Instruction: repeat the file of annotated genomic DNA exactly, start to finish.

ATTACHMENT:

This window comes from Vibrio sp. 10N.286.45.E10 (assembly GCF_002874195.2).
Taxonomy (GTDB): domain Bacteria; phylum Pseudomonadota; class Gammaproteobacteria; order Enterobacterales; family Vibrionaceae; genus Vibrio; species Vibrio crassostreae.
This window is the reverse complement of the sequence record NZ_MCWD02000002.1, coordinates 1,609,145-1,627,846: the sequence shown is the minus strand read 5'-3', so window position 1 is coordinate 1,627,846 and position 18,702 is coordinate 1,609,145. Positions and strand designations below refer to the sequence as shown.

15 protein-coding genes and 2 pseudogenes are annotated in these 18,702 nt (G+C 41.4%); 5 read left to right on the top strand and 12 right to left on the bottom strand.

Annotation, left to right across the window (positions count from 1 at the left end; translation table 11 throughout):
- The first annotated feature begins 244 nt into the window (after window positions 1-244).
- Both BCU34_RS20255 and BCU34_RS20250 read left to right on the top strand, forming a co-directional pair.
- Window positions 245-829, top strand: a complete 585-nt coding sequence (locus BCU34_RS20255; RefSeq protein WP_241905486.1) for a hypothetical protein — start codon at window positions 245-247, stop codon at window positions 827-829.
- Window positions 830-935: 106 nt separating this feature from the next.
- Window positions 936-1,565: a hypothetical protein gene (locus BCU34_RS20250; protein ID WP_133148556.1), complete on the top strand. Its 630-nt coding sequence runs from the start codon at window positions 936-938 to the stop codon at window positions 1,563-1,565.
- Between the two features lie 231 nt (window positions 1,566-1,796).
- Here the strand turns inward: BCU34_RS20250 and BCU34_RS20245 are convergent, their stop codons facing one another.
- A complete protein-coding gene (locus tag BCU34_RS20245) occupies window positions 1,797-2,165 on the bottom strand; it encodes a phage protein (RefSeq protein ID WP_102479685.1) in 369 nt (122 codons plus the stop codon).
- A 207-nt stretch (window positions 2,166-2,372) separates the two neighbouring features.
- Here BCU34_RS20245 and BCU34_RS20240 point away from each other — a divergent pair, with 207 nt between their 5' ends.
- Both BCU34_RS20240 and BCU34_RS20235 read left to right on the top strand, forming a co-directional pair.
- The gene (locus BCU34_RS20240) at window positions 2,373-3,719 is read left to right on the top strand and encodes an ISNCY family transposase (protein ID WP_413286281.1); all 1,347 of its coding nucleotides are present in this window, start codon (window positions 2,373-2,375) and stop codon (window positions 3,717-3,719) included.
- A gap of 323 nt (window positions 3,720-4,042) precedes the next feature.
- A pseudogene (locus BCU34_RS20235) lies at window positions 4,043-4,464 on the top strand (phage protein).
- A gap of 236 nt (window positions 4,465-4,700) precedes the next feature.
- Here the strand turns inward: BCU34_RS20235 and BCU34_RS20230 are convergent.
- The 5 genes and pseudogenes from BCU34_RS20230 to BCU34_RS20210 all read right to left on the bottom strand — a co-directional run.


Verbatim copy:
This window comes from Vibrio sp. 10N.286.45.E10 (assembly GCF_002874195.2).
Taxonomy (GTDB): domain Bacteria; phylum Pseudomonadota; class Gammaproteobacteria; order Enterobacterales; family Vibrionaceae; genus Vibrio; species Vibrio crassostreae.
This window is the reverse complement of the sequence record NZ_MCWD02000002.1, coordinates 1,609,145-1,627,846: the sequence shown is the minus strand read 5'-3', so window position 1 is coordinate 1,627,846 and position 18,702 is coordinate 1,609,145. Positions and strand designations below refer to the sequence as shown.

15 protein-coding genes and 2 pseudogenes are annotated in these 18,702 nt (G+C 41.4%); 5 read left to right on the top strand and 12 right to left on the bottom strand.

Annotation, left to right across the window (positions count from 1 at the left end; translation table 11 throughout):
- The first annotated feature begins 244 nt into the window (after window positions 1-244).
- Both BCU34_RS20255 and BCU34_RS20250 read left to right on the top strand, forming a co-directional pair.
- Window positions 245-829, top strand: a complete 585-nt coding sequence (locus BCU34_RS20255; RefSeq protein WP_241905486.1) for a hypothetical protein — start codon at window positions 245-247, stop codon at window positions 827-829.
- Window positions 830-935: 106 nt separating this feature from the next.
- Window positions 936-1,565: a hypothetical protein gene (locus BCU34_RS20250; protein ID WP_133148556.1), complete on the top strand. Its 630-nt coding sequence runs from the start codon at window positions 936-938 to the stop codon at window positions 1,563-1,565.
- Between the two features lie 231 nt (window positions 1,566-1,796).
- Here the strand turns inward: BCU34_RS20250 and BCU34_RS20245 are convergent, their stop codons facing one another.
- A complete protein-coding gene (locus tag BCU34_RS20245) occupies window positions 1,797-2,165 on the bottom strand; it encodes a phage protein (RefSeq protein ID WP_102479685.1) in 369 nt (122 codons plus the stop codon).
- A 207-nt stretch (window positions 2,166-2,372) separates the two neighbouring features.
- Here BCU34_RS20245 and BCU34_RS20240 point away from each other — a divergent pair, with 207 nt between their 5' ends.
- Both BCU34_RS20240 and BCU34_RS20235 read left to right on the top strand, forming a co-directional pair.
- The gene (locus BCU34_RS20240) at window positions 2,373-3,719 is read left to right on the top strand and encodes an ISNCY family transposase (protein ID WP_413286281.1); all 1,347 of its coding nucleotides are present in this window, start codon (window positions 2,373-2,375) and stop codon (window positions 3,717-3,719) included.
- A gap of 323 nt (window positions 3,720-4,042) precedes the next feature.
- A pseudogene (locus BCU34_RS20235) lies at window positions 4,043-4,464 on the top strand (phage protein).
- A gap of 236 nt (window positions 4,465-4,700) precedes the next feature.
- Here the strand turns inward: BCU34_RS20235 and BCU34_RS20230 are convergent.
- The 5 genes and pseudogenes from BCU34_RS20230 to BCU34_RS20210 all read right to left on the bottom strand — a co-directional run.